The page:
1. If you’re in the black, think about the best use of your financial cushion:
  • Increase your retirement savings rate. Many experts recommend saving at least 15% of your pretax income. You could increase the amount you contribute to your employer’s 401(k) plan or to your tax-advantaged IRA. If you don’t contribute to a 401(k) or an IRA, start now! Remember, compound interest is your best friend.
  • Take advantage of catch-up contributions to IRAs. If you are age 50 or older, you can contribute up to $7,000 to a Traditional or Roth IRA in 2019. And if you contribute to a 401(k), the limit is $25,000 for people 50 and older.

Review Your Investments

  1. Review your retirement savings account statements.
  • If you contribute to your current employer’s 401(k), verify how much you are contributing and look at your account asset allocation and how well the investments performed.
  • Check your records to see if you have 401(k) balances that are still active with former employers.
  • Check your year-end IRA statements. Look at how well your assets performed, how diversified they are, and how much you paid in fees.
  • You can capture all of this information on a worksheet in The Entrust Group’s Financial Fitness Workbook here.
  1. Review your insurance policies and make adjustments to the amount of coverage as needed.
  • Your life insurance policy is an investment that your beneficiaries may rely on if you die.
  • Other insurance can be considered investments in controlling expenses when disaster strikes: disability, auto, homeowners or renter’s, earthquake or flood, long-term care, and of course, health care.

Revise Your Investments

  1. Rebalance the investments you hold in your 401(k) plans if the performance lags or they are too heavily weighted in one type of fund. You may want to add or remove risk, depending on your age. If you need the assistance of an expert, you may want to seek professional advice. Your choices may be limited, but chances are you do have choices. Read the materials provided by the fund administrator or talk with the employee benefits department if you’re not sure how to proceed.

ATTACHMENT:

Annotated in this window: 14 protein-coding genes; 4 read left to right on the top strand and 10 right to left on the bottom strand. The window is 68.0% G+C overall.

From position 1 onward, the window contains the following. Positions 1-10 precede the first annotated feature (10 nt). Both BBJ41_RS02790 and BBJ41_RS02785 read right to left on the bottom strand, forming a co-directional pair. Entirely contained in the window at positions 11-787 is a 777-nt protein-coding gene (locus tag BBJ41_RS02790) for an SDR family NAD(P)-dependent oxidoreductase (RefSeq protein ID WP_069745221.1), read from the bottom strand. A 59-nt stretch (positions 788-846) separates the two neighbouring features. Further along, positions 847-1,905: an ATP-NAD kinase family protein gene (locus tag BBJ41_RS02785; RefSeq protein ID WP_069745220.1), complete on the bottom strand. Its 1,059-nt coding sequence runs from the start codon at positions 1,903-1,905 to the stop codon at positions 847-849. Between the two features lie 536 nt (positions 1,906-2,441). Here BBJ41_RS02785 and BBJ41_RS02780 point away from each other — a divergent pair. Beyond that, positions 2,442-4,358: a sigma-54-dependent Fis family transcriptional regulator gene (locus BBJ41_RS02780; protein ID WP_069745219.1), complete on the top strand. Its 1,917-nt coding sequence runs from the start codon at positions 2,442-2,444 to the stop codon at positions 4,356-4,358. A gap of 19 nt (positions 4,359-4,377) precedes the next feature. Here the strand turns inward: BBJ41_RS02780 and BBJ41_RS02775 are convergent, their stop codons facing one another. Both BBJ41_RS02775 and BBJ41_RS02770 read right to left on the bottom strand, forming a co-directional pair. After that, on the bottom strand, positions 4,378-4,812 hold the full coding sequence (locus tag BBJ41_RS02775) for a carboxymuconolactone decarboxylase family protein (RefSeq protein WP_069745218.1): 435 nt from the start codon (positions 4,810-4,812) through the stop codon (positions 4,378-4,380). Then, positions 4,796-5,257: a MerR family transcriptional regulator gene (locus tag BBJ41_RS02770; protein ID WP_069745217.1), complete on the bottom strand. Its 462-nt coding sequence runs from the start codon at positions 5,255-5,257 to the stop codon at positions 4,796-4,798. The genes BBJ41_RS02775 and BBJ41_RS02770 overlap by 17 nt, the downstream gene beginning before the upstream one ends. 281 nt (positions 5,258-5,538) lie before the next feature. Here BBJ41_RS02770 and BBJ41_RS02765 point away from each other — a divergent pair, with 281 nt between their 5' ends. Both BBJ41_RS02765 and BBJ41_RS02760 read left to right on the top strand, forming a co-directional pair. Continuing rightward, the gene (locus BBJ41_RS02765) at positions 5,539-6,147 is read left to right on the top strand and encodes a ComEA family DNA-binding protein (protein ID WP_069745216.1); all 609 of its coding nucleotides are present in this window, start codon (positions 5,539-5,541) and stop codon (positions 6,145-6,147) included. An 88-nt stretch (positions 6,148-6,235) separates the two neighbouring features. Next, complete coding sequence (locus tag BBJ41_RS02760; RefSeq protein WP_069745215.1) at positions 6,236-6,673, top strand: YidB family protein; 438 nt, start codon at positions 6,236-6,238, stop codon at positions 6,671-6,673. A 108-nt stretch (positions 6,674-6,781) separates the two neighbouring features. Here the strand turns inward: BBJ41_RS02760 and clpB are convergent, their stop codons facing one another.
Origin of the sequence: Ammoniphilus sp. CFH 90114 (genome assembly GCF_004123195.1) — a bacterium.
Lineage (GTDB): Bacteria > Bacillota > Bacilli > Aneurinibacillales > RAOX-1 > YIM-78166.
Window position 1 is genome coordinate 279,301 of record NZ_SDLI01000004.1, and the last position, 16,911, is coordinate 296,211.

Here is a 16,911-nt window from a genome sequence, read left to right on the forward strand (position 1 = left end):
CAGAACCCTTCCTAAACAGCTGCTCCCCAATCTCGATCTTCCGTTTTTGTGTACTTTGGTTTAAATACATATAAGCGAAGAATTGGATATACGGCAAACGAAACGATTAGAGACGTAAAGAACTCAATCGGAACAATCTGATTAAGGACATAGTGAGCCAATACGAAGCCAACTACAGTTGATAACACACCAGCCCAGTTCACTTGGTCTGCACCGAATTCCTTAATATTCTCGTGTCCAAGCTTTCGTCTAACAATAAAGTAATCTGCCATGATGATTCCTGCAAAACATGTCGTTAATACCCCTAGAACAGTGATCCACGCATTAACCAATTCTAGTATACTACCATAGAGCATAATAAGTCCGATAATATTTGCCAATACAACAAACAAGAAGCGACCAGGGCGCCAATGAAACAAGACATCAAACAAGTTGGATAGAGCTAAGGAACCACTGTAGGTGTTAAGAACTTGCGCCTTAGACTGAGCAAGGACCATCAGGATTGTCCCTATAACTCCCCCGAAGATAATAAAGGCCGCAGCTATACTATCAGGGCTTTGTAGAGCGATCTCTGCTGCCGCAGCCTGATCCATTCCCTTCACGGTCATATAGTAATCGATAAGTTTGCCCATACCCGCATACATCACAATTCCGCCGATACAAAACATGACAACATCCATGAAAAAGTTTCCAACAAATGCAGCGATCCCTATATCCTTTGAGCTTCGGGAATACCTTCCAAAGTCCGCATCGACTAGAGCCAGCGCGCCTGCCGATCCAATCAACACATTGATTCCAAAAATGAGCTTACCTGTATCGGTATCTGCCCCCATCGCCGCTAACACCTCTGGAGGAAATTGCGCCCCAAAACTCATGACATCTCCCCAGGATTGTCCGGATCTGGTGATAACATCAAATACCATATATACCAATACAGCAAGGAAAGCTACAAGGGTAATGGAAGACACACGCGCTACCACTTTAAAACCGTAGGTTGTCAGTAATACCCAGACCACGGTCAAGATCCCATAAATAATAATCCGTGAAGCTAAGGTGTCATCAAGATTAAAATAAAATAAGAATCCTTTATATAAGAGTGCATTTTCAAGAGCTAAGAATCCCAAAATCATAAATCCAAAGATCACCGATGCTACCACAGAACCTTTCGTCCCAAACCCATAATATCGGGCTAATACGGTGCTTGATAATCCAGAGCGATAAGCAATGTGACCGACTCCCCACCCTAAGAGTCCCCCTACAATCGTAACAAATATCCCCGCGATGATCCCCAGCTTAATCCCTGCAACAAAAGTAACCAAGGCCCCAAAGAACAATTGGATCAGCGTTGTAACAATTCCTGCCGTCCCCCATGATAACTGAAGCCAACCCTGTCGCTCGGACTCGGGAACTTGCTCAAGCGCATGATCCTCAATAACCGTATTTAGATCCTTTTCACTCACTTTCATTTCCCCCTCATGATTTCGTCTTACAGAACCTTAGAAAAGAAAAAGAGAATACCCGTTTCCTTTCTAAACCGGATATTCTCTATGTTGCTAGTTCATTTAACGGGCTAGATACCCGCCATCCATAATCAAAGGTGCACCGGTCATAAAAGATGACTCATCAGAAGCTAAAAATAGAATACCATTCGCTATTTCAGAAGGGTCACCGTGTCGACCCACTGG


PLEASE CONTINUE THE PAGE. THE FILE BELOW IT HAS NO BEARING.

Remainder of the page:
2. If you are eligible, an option is to rollover your old 401(k) balances into a Self-Directed IRA. When you roll over the funds directly into a Self-Directed IRA, you maintain your retirement plan’s tax-deferred status, avoiding taxes or penalties.
  3. Switch your IRA to a Self-Directed IRA. You’ll have more freedom to choose your investments, from real estate to precious metals to private placements. It is also easier to diversify your portfolio in a Self-Directed IRA, as most banks and brokerage houses limit the type of investments they offer in tax-advantaged accounts.
  4. Talk to a financial advisor about the amount of risk you want reflected in your portfolio. Typically, the closer investors get to retirement age, the more they tend to invest in lower-risk vehicles.
  5. Adjust your insurance policies as appropriate. You may be able to lower your premiums by adjusting your deductibles, or by bundling some policies with the same insurer.

Reach financial wellness with the help of a Self-Directed IRA

Congratulations! You’ve taken the first step to build a healthy financial future by spending time reviewing and revising your finances and your investments. What’s next? You could put your knowledge to work with a Self-Directed IRA, whether you know about real estate, peer-to-peer lending, or even if you know someone’s company or start-up you’d like to invest in.

After you open a Self-Directed IRA, there are several ways you can fund it. You can make an annual contribution by tax deadline (tax deadline is April 15, 2019 for contributions made to 2018 tax year). You can also transfer the assets or funds from an existing IRA or rollover the assets or funds from a previous employer’s 401(k) or other tax-advantaged account. To do that, you will need the services of a third-party custodian, like The Entrust Group.

When choosing a custodian for your Self-Directed IRA, keep in mind that your custodian does not locate, do research or offer investment advice. You make your own choices and do your own due diligence on the investments. The custodian keeps track of the records and completes the required reporting to the IRS. These functions are what preserves the assets’ tax-deferred status. Read more about what a third-party custodian like Entrust does and does not do.

Are you ready to open a Self-Directed IRA? You can open a Self-Directed IRA online under 10 minutes at Entrust. If you’re not sure a Self-Directed IRA is for you or if you have any questions, feel free to contact one of our experts by filling up this form or call us directly at 800-392-9653, option 2.

Self-Directed IRA Basics Report